Coens’ Cut

Blood Simple re-released

There has hardly been a time when a Coen brothers’ film has not been worth seeing. With fare as wildly diverse as the boisterous comedy, Raising Arizona, to the meditative and eerie Barton Fink, to the 1997 Academy Award winner for Best Original Screenplay, Fargo, the Coen brothers have managed to straddle two very different worlds. They have become virtual critics’ darlings and can boast modest commercial success. Before the critical acclaim and repeated success at various festivals (Cannes and Sundance, among others), the Coens crafted a small masterpiece. Blood Simple, their debut film, was originally released in 1984. The Director’s Cut of this film was released in July of this year, provoking many laudatory responses from Coen critics and fans.

Blood Simple‘s plot is typical of the noir genre—Marty (Dan Hedaya) is a jealous West Texas husband who conspires to have his wife (Frances McDormand) and her lover, Ray, (John Getz) killed. Marty hires Visser (M. Emmet Walsh) to do the deed, but manages to end up on the receiving end of his wife’s pearl-handled revolver, which was lifted by Visser. Before Marty’s demise, Visser manages to convince him that he did kill his wife and her lover, using doctored photographs as evidence. Ray stumbles onto the scene, after Visser has fled, and suspects Marty’s wife, using her pearl-handled revolver as his evidence. He attempts to cover up her supposed crime, only to find that Marty is not really dead…and so on. The plot here is important in the way all neo noir plots are—the characters slip in and out of roles with surprising ease. That is, as the film opens, we tend to identify with the lover, Ray, rather than with Marty, the scheming inattentive husband. The characters make a rapid shift in the scenes where Ray attempts to cover up his lover’s supposed crime, with no questions asked. As we discover that Marty is not really dead, we watch as Ray finishes the job. In an instant, Ray is no longer worthy of our trust or sympathy, because his persona rapidly shifts from savior to criminal, despite his subsequent remorse. With this transition, the characters become fleshed-out and invariably more interesting.

With a series of understated performances by all parties, Blood Simple‘s success owes much to the brothers’ experimentation with style that is now, several films later, unmistakably theirs. That is, Simple is the groundwork on which Fargo, perhaps their best-known film, is built. Stylistically, many elements are the same—the feelings of helplessness and vacancy in Ray and in Fargo’s flawed main character are similar. Simply substitute North Dakota fields of ice and snow for the tilled farmland of West Texas. The immensity of the landscape and the overwhelming disparity of being so small and vulnerable is essentially the same, no matter the setting of the open space.

There is a reason why so many noir films take place in seemingly empty and open space. The vastness of the West Texas landscape, the almost-emptiness of the country in Blood Simple emphasizes every action. There is nothing but the methodical motion of oil drills to dot the skyline. There are miles of open road, straight lines of highway…and little else. It is this open space that enables the Coen brothers to focus on detail, and deem every action significant. These wonderful details—the infamous pearl-handled gun, Visser’s engraved lighter, the doctored photographs of Ray and Marty’s wife, the blip of Marty’s computer screen—seem all the more eerie, claustrophobic even, as they appear and reappear in meticulous and timely fashion.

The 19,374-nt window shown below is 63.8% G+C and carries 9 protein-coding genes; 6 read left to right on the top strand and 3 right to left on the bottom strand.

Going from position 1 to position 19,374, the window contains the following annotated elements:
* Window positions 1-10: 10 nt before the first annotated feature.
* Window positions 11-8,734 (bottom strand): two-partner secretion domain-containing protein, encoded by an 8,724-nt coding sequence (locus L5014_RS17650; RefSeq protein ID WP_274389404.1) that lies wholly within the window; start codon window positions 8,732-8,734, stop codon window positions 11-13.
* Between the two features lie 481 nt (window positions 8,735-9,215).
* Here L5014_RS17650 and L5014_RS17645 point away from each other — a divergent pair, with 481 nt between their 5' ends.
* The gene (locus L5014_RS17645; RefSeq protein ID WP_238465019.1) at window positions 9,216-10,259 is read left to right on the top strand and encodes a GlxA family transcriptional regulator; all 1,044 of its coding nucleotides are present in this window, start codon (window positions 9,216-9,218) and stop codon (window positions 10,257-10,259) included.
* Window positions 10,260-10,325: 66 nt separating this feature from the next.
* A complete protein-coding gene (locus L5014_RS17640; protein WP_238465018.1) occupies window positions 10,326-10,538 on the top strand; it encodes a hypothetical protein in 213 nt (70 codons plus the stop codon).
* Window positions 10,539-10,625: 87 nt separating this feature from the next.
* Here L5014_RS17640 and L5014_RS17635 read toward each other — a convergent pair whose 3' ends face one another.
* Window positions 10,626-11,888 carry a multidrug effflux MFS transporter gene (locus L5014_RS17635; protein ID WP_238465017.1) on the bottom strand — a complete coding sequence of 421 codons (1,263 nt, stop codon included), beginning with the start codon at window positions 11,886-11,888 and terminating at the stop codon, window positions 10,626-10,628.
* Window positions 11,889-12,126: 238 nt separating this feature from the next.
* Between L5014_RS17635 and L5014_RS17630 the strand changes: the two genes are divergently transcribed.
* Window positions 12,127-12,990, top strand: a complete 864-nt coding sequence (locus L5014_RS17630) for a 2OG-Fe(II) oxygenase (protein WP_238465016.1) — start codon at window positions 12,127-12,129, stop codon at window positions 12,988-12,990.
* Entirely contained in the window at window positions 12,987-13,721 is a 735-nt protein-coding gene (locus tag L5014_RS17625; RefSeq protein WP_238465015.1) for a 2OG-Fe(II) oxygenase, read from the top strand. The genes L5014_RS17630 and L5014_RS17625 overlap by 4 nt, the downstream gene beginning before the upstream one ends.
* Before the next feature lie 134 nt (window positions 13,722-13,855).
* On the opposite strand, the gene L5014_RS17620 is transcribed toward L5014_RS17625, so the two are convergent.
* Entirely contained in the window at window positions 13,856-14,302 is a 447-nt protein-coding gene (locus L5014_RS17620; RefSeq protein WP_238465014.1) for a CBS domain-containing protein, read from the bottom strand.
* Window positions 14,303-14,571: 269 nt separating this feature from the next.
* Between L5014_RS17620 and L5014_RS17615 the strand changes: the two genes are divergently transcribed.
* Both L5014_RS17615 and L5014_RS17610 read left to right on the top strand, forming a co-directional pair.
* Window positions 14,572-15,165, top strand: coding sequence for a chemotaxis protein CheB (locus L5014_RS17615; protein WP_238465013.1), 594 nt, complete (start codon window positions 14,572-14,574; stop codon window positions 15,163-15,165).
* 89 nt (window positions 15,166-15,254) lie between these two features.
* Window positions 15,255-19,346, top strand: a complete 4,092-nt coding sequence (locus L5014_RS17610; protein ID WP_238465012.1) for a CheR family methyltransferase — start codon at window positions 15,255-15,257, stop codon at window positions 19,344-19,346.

When speaking of the Coen brothers, most critics cannot help but acknowledge that most of their movies play like an elaborate series of jokes, of which the audience is likely unaware upon the first viewing. Though this statement is a sweeping one, it is true that the Coen brothers manage to give the impression that their films are purely situational. That is, one can easily classify Blood Simple as their “noir picture”—a flick that tells the story of a husband who attempts to exact revenge on his adulterous wife and her lover. But to say just that reduces the film to a one-gag joke. (Keep in mind that the Coen brothers rarely approach any subject from a one-joke mentality.) Upon subsequent viewings, Blood Simple becomes a figurative and literal execution of the characters. It is a film not only about a vengeful husband and unfaithful wife, but also about how details propel the characters into situations that force them to change roles. This forces us, as the audience, to rethink our initial impressions of the characters. Who do we trust? With whom do we identify? By the end of Blood Simple, our desire to identify with a particular character has been deflected several times. This is the Coens’ great “joke” of the film—we identify with everyone and no one at once. Perhaps an appreciation of this position comes with multiple viewings. For me, the beauty of Blood Simple is the visualization of how the characters negotiate between their various (and perhaps dueling) facets of their personalities. It makes for deliciously twisted fun.

The Coen brothers do have fun with the Director’s Cut of Blood Simple. They have taken the word “cut” literally, and shaved several minutes from the 1984 version. They have added a hilarious intro to the film—an American Movie Classics-esque introduction to the “classic” that is Blood Simple. All of the “boring parts” (in the words of the narrator) have thankfully been removed, as the print has been restored to its original splendor. This is, of course, said tongue-in-cheek, and is a fine example of traditional Coen wit. A joke about their inexperience when making Blood Simple is fair game for them—a joke at the expense of the audience, never. See this film, and then see it again.

Blood Simple is playing at the Kendall Square Cinema, the Embassy, and Coolidge Corner.